Open edX® Tutorial: How to add an open-ended text input question.
Before you can add content components into your course you need to add Sections, Subsections and Units. If you don’t know how to do that yet, you can learn how to do this in our previous tutorial titled How to Add Course Sections and Subsections.
In this tutorial you will learn how to add your first Unit into the course then add an open-ended text input component inside that Unit.
Note: If you already know how to add Units into your course, you can go directly to Step 3 below.
Step 1: Navigate to the course Outline from inside Studio.
In order to access the course Outline page, you first need to sign into Studio. From the Studio Home where all your courses are listed, click the course name of the course you want to enter. In the below image the course name is indicated as “Demonstration Course”, just click that to go inside the course to the course Outline.
Image: A screenshot of the Open edX Studio Home page.
When you click the course name, you will immediately be taken to the course Outline, as shown in the below image.
Image: A screenshot of the course Outline in Studio with the Section and Subsection you added in our previous tutorial How to Add Course Sections and Subsections.
Step 2: From the course Outline, click the + New Unit button
When you click the blue + New Unit button the system will automatically generate a new Unit for you. Go ahead and click it and the Unit will open up in a new page making it easier for you to develop that Unit.
Image: A screenshot of the new Unit created by the system.
Step 3: From the new Unit, click the green Problem button to see a list of problem types.
When you click the green Problem button you will see a list of all the available problem types. This includes Text Input. Check out the below image showing all the common options. In order to build an open-ended text input question you start with a normal text input question. Go ahead and add a text input component into the Unit.
Image: A screenshot of the available common problem types with the Text Input highlighted.
Step 4: Click the Text Input option.
When you click the Text Input option the system will generate a template for you as shown in the below image.
Image: A screenshot of the Text Input template.
Step 5: Click Edit to edit the template.
Once you have the text input template generated, you need to edit it. You will see some instructions inside the template to guide you. However, instead of just using this template, you are going to learn the XML code to add inside the text input in order to turn it into an open-ended text input. This is the XML code, note the bold text which is the most vital parts of the code which will be explained more in detail later:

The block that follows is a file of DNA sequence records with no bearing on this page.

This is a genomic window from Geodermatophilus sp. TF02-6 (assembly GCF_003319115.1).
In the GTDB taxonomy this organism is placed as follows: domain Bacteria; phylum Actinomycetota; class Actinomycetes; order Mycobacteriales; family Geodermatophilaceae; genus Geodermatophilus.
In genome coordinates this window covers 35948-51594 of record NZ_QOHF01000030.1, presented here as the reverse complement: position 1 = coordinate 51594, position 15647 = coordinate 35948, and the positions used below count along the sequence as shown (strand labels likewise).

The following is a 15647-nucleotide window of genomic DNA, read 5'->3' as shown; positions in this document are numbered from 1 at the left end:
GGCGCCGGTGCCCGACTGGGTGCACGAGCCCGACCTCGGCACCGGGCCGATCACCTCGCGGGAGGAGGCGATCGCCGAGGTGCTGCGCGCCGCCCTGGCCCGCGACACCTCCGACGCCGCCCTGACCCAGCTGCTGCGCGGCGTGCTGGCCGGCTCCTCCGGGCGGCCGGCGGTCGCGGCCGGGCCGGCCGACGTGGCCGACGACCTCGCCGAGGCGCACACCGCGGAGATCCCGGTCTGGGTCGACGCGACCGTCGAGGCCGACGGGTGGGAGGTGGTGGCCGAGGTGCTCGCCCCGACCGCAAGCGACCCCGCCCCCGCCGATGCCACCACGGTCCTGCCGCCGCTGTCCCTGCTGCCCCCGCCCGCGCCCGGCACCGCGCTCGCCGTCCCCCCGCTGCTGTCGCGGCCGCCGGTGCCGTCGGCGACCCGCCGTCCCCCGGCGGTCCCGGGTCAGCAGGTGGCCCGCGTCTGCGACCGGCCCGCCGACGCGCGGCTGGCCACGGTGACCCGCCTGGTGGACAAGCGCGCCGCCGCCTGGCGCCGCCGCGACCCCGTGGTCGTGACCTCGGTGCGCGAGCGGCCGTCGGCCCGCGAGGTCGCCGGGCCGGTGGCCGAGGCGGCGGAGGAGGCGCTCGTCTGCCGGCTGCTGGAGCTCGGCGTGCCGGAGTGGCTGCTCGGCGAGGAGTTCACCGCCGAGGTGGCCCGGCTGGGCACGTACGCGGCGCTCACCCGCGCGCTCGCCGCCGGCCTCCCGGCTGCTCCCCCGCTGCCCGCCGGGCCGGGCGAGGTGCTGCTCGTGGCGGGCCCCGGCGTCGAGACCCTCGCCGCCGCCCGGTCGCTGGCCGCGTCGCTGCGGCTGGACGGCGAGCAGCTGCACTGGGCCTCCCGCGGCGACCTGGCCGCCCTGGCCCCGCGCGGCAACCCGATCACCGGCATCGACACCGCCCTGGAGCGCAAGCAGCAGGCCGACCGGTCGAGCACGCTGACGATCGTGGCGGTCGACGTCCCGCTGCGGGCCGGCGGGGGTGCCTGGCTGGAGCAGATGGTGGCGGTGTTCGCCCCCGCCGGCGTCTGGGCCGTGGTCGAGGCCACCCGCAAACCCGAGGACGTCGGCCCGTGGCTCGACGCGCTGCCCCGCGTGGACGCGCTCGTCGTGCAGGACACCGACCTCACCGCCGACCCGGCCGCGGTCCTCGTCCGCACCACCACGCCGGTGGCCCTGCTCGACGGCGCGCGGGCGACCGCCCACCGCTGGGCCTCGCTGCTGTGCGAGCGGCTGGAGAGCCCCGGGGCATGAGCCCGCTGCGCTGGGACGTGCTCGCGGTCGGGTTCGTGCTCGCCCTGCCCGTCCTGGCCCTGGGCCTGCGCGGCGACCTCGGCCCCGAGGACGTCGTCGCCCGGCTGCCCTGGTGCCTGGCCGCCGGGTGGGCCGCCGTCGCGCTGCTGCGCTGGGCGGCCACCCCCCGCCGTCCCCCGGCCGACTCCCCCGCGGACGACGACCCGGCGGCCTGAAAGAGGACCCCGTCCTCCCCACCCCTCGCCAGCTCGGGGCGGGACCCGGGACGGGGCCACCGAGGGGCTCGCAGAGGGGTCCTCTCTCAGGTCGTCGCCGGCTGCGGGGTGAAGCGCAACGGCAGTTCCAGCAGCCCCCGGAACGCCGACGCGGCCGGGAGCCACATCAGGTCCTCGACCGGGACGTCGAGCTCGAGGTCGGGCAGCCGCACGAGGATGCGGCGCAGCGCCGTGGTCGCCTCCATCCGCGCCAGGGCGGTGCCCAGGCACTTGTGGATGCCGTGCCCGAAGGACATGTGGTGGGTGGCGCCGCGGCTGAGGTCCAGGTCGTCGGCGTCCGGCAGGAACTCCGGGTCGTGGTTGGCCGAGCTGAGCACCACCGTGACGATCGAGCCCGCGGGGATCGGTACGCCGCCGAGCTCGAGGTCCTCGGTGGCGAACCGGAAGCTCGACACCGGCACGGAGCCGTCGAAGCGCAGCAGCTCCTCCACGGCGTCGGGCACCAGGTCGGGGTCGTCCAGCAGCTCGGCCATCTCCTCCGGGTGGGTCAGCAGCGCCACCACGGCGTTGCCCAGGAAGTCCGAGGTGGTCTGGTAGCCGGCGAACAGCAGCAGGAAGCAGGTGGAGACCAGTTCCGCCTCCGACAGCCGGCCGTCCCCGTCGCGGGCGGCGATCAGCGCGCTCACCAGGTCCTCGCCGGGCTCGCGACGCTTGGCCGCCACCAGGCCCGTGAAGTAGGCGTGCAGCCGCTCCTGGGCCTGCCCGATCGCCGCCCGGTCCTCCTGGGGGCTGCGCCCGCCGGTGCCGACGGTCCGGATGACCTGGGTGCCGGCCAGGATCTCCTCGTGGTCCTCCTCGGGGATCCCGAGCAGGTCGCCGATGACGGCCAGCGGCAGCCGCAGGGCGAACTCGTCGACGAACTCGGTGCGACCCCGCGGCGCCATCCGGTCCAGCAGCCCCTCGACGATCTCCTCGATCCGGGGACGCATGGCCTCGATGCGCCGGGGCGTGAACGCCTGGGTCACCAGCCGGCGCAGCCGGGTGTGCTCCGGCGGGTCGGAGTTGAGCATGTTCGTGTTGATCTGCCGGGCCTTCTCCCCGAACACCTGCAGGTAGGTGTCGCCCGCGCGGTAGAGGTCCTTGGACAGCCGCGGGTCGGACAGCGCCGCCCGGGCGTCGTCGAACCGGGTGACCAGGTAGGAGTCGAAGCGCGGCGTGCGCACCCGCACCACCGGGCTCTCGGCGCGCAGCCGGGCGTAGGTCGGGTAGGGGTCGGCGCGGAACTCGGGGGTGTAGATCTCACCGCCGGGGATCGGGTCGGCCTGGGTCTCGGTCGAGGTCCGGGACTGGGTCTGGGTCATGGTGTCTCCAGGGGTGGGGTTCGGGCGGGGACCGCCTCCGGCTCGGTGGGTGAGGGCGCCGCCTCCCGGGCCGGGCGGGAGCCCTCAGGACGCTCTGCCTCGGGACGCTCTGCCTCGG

<label>Now that you have seen how often your words were chosen. Choose five (5) more words! Once you have submitted them, we will reveal to you a long list of words found in the Bible! Are your words among them?</label>
<stringresponse answer=”.*.” type=”ci regexp”>
So, where do you put this code in? It’s easy, what you need to do is to click the Advanced Editor button in the Editor. See the below images to locate this button. Don’t forget you need to click Edit to see the following screen.
Image: Screenshot of a normal text input template in Edit mode.
Image: Screenshot of the Advanced Editor button.
Step 6: Click the Advanced Editor button.
When you click the Advanced Editor button a warning will appear asking you if you are sure you want to switch to the Advanced Editor (this cannot be undone). Click OK proceed.
Image: Screenshot of the warning message.
Step 7: Change the template XML code with the new XML code provided to you above.
The normal template XML code will be present in the Advanced Editor. You need to replace this code with the code provided above. Below you can find before and after screenshots of the code being replaced.
When you are done editing the template, click Save to finalise it.
Image: Screenshot of the normal XML code that you need to replace.
Image: Screenshot of the new updated XML code needed to turn it into an open-ended text input question.
Let’s explain this XML code in detail:
The <problem> </problem> code wraps the whole question and indicated to the system that this is a problem (i.e. a question to solve).
The <label> </label> code is obviously for adding your own label or title to the question. You can add any text into this area in order to pose your question.
The <stringresponse> defines the accepted response from the learner. Inside the <stringresponse> tags you will see answer=”.*.” which indicates that any response may be inputted by the learner. The star (*) in XML means “anything or all”. So this problem accepts any response. To be more precise, the type=”ci regexp” declares that regular expressions (regexp) are allowed as inputs, and that it is case insensitive (ci).
Don’t forget that when you are done editing the template, click Save to finalise it.
Note: At any time you can click the Edit button again to make changes but you cannot revert back to the normal editor mode.